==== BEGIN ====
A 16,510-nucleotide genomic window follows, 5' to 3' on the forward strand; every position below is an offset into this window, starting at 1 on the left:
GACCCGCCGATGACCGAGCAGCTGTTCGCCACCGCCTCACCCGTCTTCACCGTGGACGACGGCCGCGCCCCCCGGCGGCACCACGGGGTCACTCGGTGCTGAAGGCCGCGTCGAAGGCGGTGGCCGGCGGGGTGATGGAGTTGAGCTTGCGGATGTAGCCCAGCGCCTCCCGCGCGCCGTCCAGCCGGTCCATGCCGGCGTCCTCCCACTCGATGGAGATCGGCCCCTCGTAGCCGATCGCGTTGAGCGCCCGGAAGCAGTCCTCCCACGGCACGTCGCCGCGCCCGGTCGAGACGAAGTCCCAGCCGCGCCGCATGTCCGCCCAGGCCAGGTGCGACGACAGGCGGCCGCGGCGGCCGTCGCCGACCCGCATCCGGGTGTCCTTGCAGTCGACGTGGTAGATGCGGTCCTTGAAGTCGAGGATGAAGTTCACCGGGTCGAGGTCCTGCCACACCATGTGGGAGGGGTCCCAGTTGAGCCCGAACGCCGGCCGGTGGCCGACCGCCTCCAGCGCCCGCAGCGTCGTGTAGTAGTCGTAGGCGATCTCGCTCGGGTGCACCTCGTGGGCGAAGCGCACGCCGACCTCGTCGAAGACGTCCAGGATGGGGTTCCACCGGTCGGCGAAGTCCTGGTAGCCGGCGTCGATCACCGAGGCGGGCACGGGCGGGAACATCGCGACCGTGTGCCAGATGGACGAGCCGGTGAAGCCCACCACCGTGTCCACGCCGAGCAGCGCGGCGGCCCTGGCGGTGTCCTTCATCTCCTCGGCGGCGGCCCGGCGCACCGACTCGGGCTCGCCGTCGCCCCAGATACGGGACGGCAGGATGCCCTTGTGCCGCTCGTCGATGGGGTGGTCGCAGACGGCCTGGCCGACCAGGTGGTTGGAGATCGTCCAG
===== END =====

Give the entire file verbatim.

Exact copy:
A 16,510-nucleotide genomic window follows, 5' to 3' on the forward strand; every position below is an offset into this window, starting at 1 on the left:
GACCCGCCGATGACCGAGCAGCTGTTCGCCACCGCCTCACCCGTCTTCACCGTGGACGACGGCCGCGCCCCCCGGCGGCACCACGGGGTCACTCGGTGCTGAAGGCCGCGTCGAAGGCGGTGGCCGGCGGGGTGATGGAGTTGAGCTTGCGGATGTAGCCCAGCGCCTCCCGCGCGCCGTCCAGCCGGTCCATGCCGGCGTCCTCCCACTCGATGGAGATCGGCCCCTCGTAGCCGATCGCGTTGAGCGCCCGGAAGCAGTCCTCCCACGGCACGTCGCCGCGCCCGGTCGAGACGAAGTCCCAGCCGCGCCGCATGTCCGCCCAGGCCAGGTGCGACGACAGGCGGCCGCGGCGGCCGTCGCCGACCCGCATCCGGGTGTCCTTGCAGTCGACGTGGTAGATGCGGTCCTTGAAGTCGAGGATGAAGTTCACCGGGTCGAGGTCCTGCCACACCATGTGGGAGGGGTCCCAGTTGAGCCCGAACGCCGGCCGGTGGCCGACCGCCTCCAGCGCCCGCAGCGTCGTGTAGTAGTCGTAGGCGATCTCGCTCGGGTGCACCTCGTGGGCGAAGCGCACGCCGACCTCGTCGAAGACGTCCAGGATGGGGTTCCACCGGTCGGCGAAGTCCTGGTAGCCGGCGTCGATCACCGAGGCGGGCACGGGCGGGAACATCGCGACCGTGTGCCAGATGGACGAGCCGGTGAAGCCCACCACCGTGTCCACGCCGAGCAGCGCGGCGGCCCTGGCGGTGTCCTTCATCTCCTCGGCGGCGGCCCGGCGCACCGACTCGGGCTCGCCGTCGCCCCAGATACGGGACGGCAGGATGCCCTTGTGCCGCTCGTCGATGGGGTGGTCGCAGACGGCCTGGCCGACCAGGTGGTTGGAGATCGTCCAG